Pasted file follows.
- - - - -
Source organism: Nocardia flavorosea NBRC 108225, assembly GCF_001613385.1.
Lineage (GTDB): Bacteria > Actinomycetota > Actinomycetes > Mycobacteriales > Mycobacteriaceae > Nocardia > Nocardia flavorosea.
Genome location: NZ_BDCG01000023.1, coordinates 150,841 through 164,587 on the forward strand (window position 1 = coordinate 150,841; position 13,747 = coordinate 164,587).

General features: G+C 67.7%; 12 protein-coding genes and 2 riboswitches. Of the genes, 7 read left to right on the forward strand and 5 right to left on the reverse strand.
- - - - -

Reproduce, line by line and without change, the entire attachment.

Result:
Source organism: Nocardia flavorosea NBRC 108225, assembly GCF_001613385.1.
Lineage (GTDB): Bacteria > Actinomycetota > Actinomycetes > Mycobacteriales > Mycobacteriaceae > Nocardia > Nocardia flavorosea.
Genome location: NZ_BDCG01000023.1, coordinates 150,841 through 164,587 on the forward strand (window position 1 = coordinate 150,841; position 13,747 = coordinate 164,587).

General features: G+C 67.7%; 12 protein-coding genes and 2 riboswitches. Of the genes, 7 read left to right on the forward strand and 5 right to left on the reverse strand.